Although the story is told simply through first-person narration by its seventeen-year-old protagonist, Night Kites is a complex novel with many subthemes: AIDS, sexuality, family issues, friendship, and maturity. These themes are explored through contrasts: adolescent heterosexuality versus homosexuality; upper-middle-class support and conflict among the Rudds versus the permissiveness of Captain Marr; belonging among the popular crowd versus the rejection of the loner; physical desire versus friendship; loving relationships that, under stress, either falter or grow stronger. Kerr has chosen to display unconventional behavior against a background of conformity, providing glimpses of the positive and negative aspects of both. She makes no overt value judgments; however, despite anxiety, anger, and conflict, family loyalty remains a clear theme throughout the book. The contrast between the conventional and the unconventional in this novel is symbolized by the “night kite” that Pete made for his younger brother. Most kites fly in the daytime, Pete says, but some go up in the dark. They go up alone, and they are not afraid to be different. Pete is a night kite, but Erick sees himself as cautious and conservative—definitely “the regular day kind” of kite.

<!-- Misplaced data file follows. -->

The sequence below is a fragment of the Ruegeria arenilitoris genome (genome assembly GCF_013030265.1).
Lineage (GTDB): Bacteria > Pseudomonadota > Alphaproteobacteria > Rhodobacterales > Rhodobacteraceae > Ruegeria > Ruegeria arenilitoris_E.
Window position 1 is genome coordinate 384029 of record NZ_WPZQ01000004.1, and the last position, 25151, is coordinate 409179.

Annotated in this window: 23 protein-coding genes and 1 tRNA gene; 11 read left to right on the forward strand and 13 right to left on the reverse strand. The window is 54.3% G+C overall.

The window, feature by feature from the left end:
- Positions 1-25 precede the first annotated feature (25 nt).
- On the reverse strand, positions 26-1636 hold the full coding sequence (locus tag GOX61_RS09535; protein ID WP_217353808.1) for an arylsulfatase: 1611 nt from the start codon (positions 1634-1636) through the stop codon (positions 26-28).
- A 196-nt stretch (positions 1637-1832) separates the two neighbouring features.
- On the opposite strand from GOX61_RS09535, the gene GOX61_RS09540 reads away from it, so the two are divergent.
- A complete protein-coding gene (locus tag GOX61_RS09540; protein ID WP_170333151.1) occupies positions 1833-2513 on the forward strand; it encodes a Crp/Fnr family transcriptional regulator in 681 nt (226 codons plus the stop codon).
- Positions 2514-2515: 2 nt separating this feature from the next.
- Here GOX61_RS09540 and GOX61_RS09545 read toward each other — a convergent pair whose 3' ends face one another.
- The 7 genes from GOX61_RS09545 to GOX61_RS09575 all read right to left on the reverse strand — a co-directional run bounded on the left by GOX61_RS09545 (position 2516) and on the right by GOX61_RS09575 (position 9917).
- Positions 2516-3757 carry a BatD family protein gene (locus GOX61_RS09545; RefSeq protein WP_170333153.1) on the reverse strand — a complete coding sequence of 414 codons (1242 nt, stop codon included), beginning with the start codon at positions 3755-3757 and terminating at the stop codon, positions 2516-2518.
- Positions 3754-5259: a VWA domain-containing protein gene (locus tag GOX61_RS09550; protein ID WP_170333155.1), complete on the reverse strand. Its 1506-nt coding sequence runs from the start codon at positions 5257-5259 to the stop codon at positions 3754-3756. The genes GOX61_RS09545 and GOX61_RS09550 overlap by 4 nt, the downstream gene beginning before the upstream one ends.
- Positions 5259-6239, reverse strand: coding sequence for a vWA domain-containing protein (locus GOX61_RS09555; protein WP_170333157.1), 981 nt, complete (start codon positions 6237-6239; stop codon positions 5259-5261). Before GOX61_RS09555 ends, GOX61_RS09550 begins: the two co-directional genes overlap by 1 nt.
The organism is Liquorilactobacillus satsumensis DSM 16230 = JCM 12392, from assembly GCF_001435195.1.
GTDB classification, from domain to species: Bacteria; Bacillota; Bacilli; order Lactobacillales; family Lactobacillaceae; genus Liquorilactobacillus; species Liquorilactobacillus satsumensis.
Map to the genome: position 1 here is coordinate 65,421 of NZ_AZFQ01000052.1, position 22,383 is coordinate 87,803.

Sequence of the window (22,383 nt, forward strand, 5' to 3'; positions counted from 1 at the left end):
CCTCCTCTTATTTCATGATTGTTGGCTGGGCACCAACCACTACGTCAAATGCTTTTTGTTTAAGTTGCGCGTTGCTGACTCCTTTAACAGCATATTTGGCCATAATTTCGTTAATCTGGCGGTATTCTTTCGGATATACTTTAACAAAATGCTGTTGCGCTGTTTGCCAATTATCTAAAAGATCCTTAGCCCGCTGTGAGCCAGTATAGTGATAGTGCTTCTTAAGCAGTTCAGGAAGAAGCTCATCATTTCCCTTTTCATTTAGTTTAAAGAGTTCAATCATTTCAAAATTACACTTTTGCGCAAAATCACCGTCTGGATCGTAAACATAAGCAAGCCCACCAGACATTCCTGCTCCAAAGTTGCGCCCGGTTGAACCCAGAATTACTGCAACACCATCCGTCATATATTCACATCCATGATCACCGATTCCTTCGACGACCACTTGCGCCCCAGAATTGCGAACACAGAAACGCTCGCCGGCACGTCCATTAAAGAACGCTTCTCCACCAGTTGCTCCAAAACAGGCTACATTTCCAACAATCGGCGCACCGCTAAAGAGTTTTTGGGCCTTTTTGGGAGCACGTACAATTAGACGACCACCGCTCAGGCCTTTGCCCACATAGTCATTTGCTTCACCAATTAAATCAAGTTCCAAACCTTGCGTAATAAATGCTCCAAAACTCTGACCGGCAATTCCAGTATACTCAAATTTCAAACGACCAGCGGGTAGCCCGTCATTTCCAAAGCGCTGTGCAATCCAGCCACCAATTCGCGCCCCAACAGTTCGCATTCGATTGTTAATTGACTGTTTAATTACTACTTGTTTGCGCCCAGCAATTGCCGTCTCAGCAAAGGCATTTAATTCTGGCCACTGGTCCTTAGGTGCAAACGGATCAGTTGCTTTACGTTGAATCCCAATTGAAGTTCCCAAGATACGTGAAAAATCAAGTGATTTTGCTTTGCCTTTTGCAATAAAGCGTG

As Erick interacts with the two significant “night kites” in the novel, Pete and Nicki, he learns much about himself and the important people in his life. Fleeing his father’s anger and confusion over Pete’s illness, Erick turns to the solace of a physical...

(The entire section is 631 words.)